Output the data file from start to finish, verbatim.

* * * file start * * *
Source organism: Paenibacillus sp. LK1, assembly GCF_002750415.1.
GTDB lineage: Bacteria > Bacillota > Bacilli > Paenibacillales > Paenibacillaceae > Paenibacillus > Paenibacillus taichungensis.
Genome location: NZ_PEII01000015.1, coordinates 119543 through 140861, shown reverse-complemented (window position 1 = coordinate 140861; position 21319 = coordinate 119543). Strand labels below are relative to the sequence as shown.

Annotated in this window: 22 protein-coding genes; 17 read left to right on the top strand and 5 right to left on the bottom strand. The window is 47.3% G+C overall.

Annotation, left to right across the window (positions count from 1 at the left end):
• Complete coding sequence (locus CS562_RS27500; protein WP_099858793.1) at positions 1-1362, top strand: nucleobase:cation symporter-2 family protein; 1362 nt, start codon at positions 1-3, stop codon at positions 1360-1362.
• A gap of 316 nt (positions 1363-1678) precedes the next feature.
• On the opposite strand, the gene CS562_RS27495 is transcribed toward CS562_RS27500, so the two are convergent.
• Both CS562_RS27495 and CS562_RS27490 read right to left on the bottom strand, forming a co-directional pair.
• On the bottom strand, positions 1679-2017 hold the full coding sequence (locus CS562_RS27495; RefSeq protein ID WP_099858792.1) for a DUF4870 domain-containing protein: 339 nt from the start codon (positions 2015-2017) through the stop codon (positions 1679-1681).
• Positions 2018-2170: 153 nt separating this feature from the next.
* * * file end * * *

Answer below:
Source organism: Paenibacillus sp. LK1, assembly GCF_002750415.1.
GTDB lineage: Bacteria > Bacillota > Bacilli > Paenibacillales > Paenibacillaceae > Paenibacillus > Paenibacillus taichungensis.
Genome location: NZ_PEII01000015.1, coordinates 119543 through 140861, shown reverse-complemented (window position 1 = coordinate 140861; position 21319 = coordinate 119543). Strand labels below are relative to the sequence as shown.

Annotated in this window: 22 protein-coding genes; 17 read left to right on the top strand and 5 right to left on the bottom strand. The window is 47.3% G+C overall.

Annotation, left to right across the window (positions count from 1 at the left end):
• Complete coding sequence (locus CS562_RS27500; protein WP_099858793.1) at positions 1-1362, top strand: nucleobase:cation symporter-2 family protein; 1362 nt, start codon at positions 1-3, stop codon at positions 1360-1362.
• A gap of 316 nt (positions 1363-1678) precedes the next feature.
• On the opposite strand, the gene CS562_RS27495 is transcribed toward CS562_RS27500, so the two are convergent.
• Both CS562_RS27495 and CS562_RS27490 read right to left on the bottom strand, forming a co-directional pair.
• On the bottom strand, positions 1679-2017 hold the full coding sequence (locus CS562_RS27495; RefSeq protein ID WP_099858792.1) for a DUF4870 domain-containing protein: 339 nt from the start codon (positions 2015-2017) through the stop codon (positions 1679-1681).
• Positions 2018-2170: 153 nt separating this feature from the next.